Several clubs at Brooklyn College are raising money to assist COVID-19 relief in India, including Athletes for Altruism, Brooklyn Bahaadur, BC Desi Culture Club, and American Medical Student Association.
The virus and its variants are running increasingly rampant in India right now, with an estimated 19.9 million cases in the country as of May 3, according to Johns Hopkins University data.
Moksha Mehra, a student at Brooklyn College, is organizing the fundraiser, channeling funds into a nonprofit organization in India called Khaana Chahiye, which translates to “We Need Food.” The money is to ensure that residents of India can stay safe at home and eat instead of risking their lives working outside.
“As a first-generation Indian American myself, I have a lot of family back home in India to whom I speak to very often,” said Mehra.
She explained how she watched the situation get worse and worse in the country, and the palpable fear heightened in her parents. She sought out a way to make a difference.
“One of the biggest things, living internationally, is that people feel that they cannot help because they are not physically there to do anything about the situation,” Mehra added. “Oftentimes, people do not know which websites they can trust to donate money to and whether or not that money will even reach the organization, or if it will be put to good use.”
Mehra explained that once she brought the fundraising idea to her peers, they were extremely supportive, which made her more excited to continue her efforts.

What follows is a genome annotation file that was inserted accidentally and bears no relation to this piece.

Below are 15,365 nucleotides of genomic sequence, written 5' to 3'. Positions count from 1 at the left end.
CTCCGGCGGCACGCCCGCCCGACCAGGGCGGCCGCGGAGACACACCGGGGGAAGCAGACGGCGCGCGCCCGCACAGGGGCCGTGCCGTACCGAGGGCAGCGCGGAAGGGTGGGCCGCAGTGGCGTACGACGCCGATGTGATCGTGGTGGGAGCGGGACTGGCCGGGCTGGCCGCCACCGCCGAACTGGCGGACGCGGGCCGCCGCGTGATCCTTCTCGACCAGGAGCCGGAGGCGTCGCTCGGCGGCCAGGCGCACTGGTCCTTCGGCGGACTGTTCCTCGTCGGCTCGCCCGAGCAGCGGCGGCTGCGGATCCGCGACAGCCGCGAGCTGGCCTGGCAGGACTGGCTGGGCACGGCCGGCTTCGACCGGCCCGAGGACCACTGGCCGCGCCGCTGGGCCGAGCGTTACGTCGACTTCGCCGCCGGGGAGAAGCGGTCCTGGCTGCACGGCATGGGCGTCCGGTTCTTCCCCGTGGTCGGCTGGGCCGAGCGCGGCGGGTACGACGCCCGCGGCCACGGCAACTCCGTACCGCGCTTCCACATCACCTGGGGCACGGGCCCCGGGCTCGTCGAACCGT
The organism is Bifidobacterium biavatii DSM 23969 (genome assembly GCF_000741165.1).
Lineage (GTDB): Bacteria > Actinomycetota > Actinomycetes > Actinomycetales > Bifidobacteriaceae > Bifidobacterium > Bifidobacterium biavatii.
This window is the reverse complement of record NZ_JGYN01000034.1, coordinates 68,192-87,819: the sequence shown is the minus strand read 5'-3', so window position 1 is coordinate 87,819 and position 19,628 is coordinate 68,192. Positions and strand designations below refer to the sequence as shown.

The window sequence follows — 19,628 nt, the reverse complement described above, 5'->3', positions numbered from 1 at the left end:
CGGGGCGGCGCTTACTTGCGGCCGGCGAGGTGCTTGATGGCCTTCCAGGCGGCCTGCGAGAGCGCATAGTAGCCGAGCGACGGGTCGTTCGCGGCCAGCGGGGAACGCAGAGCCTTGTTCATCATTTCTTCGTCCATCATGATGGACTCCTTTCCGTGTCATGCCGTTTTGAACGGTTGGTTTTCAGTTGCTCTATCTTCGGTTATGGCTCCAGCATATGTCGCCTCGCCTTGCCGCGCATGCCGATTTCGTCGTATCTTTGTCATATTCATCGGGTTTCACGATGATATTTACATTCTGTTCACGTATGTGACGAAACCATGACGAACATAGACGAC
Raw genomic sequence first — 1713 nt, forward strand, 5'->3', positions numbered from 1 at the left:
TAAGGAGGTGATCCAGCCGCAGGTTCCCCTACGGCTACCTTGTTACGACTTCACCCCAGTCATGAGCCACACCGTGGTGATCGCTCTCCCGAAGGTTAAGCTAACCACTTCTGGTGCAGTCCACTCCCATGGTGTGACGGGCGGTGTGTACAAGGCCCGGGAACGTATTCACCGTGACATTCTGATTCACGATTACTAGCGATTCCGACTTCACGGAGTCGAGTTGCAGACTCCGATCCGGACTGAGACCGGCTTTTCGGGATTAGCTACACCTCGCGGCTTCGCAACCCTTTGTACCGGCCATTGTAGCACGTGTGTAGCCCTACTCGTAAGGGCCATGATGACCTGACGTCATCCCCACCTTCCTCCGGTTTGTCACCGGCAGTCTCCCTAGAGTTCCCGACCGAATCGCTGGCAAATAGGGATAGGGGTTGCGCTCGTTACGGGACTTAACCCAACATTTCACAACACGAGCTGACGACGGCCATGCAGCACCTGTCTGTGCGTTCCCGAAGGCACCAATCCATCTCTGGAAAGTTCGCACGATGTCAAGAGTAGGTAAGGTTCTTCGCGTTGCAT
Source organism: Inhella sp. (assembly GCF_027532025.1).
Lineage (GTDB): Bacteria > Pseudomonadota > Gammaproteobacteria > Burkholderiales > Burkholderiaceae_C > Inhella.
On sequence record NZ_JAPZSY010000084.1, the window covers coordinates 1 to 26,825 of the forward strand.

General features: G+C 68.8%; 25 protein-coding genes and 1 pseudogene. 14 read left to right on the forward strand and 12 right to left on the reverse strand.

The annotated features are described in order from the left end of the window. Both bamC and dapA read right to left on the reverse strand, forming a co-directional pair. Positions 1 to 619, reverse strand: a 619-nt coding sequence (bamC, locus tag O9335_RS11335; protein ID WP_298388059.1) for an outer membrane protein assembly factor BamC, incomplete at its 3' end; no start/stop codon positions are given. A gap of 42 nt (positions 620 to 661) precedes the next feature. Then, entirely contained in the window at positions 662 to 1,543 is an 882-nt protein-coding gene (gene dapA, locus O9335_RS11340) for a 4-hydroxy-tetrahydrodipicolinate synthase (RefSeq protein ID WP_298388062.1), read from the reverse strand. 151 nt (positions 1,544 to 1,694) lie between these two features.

In the five days that the fundraiser has been up and running, the four clubs have helped raise $784.02 for Khaana Chahiye.
“The donations and responses that I received were truly overwhelming,” said Mehra. “Students from Brooklyn College, other CUNY schools, family, friends, and communities of Brooklyn College students were donating and expressing their empathy towards India, which left me in awe of my fellow peers and community members.”
Mehra hopes that students and kids her age realize that even though they are young adults and live across the world from issues in other countries, there is always much more to do than they initially think.
“Coming together and working as [a] team with all these different clubs made me realize that everyone wants to help. It’s just that sometimes we don’t know where to begin,” said Mehra. “One of my favorite things about Brooklyn College is not only the diversity of students but the cultural competence every student possesses. The ability to put differences aside and come together for a good cause is the root of fundraisers like these.”
Brooklyn College and CUNY members began calling attention to this fundraiser, with Mehra leading the way, and they plan to continue doing so. Mehra is thankful for everyone who has donated and brought attention to the fundraiser to help out the people afflicted in India.
“I definitely believe that these altruistic and humane efforts can be spread all over Brooklyn because over the past two years, we all have seen the importance of being there for one another and having others to lean on…these lessons will manifest in our lives,” Mehra said.